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SEX OFFENDER LIST UNVEILED; DATABASE HAS INFORMATION ON 125 LOCAL MOLESTERS.

Byline: Mary Schubert Daily News Staff Writer

A statewide computer database, opened to public viewing at police and sheriff's stations Tuesday, lists 125 registered sex offenders living in Valencia, Saugus, Canyon Country, Newhall and Castaic.

The Megan's Law CD-ROM - named for a 7-year-old New Jersey girl whose murder by a repeat sex offender living in her neighborhood prompted passage of laws regarding public notification of rapists, pedophiles, molesters and similar criminals - can be viewed by anyone over 18 years old, except convicted sex offenders.

At the Santa Clarita Valley sheriff's station, those who want to read the files may do so for 15-minute blocks of time. The computer is available 24 hours a day, seven days a week.

California's version of Megan's law took effect in January. The state Department of Justice compiled the database, which includes the offender's full name, aliases, photograph, date of birth, physical description and a list of the sex crimes for which he or she was convicted. The offender's ZIP code will be provided, but not his or her address.

The ZIP code breakdown of sex offenders in the 650-square-mile area patrolled by Santa Clarita Valley sheriff's deputies has the greatest number, 39, living in Canyon Country and none in Stevenson Ranch.

Barbara Van Der Velde, a divorced mother of two young sons, was the first resident to use the database at the Santa Clarita Valley station.

She said she wanted to check the ZIP code of her Valencia neighborhood and was distressed to find 15 names listed.

``I've got a 5-year-old and a 6-year-old and they're very friendly and they live next door to a park,'' Van Der Velde said. ``I'd like to know if there's anybody around who should be taken seriously.''

She wrote down the names, criminal convictions, aliases and physical descriptions of the offenders in her ZIP code. ``What I'm going to do with (the information), I'm not sure,'' Van Der Velde said, adding she just wanted to know who might pose a threat to her kindergarten and first-grade sons.

Maybe she will share the sex offender information with fellow members of Single Mothers Outreach, Van Der Velde mused. The database is sort of a mixed blessing, she concluded.

``It makes me a little more anxious - sometimes more information makes it harder to live normally,'' Van Der Velde said.

The database program is simple to operate in that users simply have to point and click the mouse to display the information.

Sgt. Robert Galarneau of the Santa Clarita Valley station said some people who made appointments to use the program backed out when they learned they couldn't bring their children along. Only adults may view the entries.

``The computer is pretty easy to use, but I'm frustrated that I can't get pictures (of the offenders) to show my kids,'' Van Der Velde said.

Many of the entries don't include photographs of the offenders, an omission that Galarneau said the state Department of Justice intends to remedy in its next quarterly update, on Oct. 1.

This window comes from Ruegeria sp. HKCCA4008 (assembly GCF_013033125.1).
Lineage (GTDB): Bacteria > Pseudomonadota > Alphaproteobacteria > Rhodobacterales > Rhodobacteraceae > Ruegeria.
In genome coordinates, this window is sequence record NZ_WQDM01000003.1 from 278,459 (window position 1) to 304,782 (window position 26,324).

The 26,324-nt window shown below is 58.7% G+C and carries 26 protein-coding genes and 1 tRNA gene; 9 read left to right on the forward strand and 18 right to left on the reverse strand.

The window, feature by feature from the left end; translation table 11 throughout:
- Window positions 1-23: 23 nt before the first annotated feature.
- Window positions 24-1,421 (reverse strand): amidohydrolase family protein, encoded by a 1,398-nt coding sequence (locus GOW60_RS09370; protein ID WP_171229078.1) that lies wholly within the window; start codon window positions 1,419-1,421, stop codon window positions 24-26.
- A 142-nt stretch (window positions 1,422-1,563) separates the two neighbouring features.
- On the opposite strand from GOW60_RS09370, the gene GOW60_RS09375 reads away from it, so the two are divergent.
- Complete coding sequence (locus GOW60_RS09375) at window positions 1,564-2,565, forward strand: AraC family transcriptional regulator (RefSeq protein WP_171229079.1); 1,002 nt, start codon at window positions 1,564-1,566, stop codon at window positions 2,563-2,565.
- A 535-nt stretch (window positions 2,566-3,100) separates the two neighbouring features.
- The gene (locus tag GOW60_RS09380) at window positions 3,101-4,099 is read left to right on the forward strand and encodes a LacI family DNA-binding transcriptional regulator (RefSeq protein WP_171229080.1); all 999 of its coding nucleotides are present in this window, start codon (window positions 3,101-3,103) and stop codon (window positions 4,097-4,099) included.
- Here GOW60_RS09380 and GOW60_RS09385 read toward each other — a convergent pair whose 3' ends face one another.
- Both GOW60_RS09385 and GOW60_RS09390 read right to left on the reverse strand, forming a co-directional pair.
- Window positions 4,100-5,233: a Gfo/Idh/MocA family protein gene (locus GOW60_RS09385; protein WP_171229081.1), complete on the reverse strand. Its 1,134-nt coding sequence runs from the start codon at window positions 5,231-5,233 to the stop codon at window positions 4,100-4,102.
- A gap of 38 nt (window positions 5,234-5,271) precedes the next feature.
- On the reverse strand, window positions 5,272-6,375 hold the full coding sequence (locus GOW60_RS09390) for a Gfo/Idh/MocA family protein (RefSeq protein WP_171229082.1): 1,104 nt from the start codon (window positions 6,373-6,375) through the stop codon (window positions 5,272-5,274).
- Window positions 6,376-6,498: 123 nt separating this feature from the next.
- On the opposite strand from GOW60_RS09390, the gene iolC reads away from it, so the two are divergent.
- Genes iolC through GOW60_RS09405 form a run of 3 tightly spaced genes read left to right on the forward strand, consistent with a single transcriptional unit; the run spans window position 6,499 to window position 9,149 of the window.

Megan's law applies only to sex offenders who have been classified as high-risk or serious because of their crimes and/or repeat convictions. High-risk offenders are considered sexual predators; none of them is living in the Santa Clarita Valley, Galarneau said.

All 125 on the list are classified as serious offenders, Galarneau said.

Offenses that are listed on the database include assault with the intent to commit rape, lewd or lascivious conduct with child, sodomy, oral copulation, penetration with a foreign object, sexual molestation, felony sexual battery, and enticement or abduction of a child for the purpose of prostitution, Galarneau said.

Those who want to tap into the database must provide a California driver's license or state identification card, and sign a form promising that they will not use the information to harass or discriminate against a registrant.

The database information may not be used for purposes of insurance, loans, credit, employment, education, scholarships, fellowships, housing or accommodations, benefits, privileges or services provided by any business establishment, according to rules outlined in a Department of Justice brochure.

Misuse of the information can result in fines of up to $1,000 and sentences of up to six months in county jail. Any person who uses the information to commit a felony faces a five-year prison term.

SEX OFFENDERS BY ZIP CODE

39 living in 91351 Canyon Country

35 living in 91321 Newhall

22 living in 91350 Saugus

15 living in 91355 Valencia

11 living in 91384 Castaic

3 living in 91354 North Valencia

0 living in 91381 Stevenson Ranch

SOURCE: L.A. County Sheriff's Department.

CAPTION(S):

Photo, Chart

Photo: (color) Santa Clarita resident Barbara Van Der Velde checks out the new sex offender database at the Santa Clarita sheriff's station Tuesday.

Shaun Dyer/Special to the Daily News

Chart: SEX OFFENDERS BY ZIP CODE (see text)
COPYRIGHT 1997 Daily News
No portion of this article can be reproduced without the express written permission from the copyright holder.
Copyright 1997, Gale Group. All rights reserved. Gale Group is a Thomson Corporation Company.
MichaelCarter
Michael Carter (Member): Helpful info 10/14/2008 2:03 PM
Do you want to find a sexual offender fast and easy? I recommend www.predatorbarrier.com .Because it has an enormous database with the possibility of finding any sexual offender at the same time in all 50 states and it also can be accessed from a mobile phone. Everything free of charge.

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Article Details
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Publication:Daily News (Los Angeles, CA)
Date:Jul 2, 1997
Words:809
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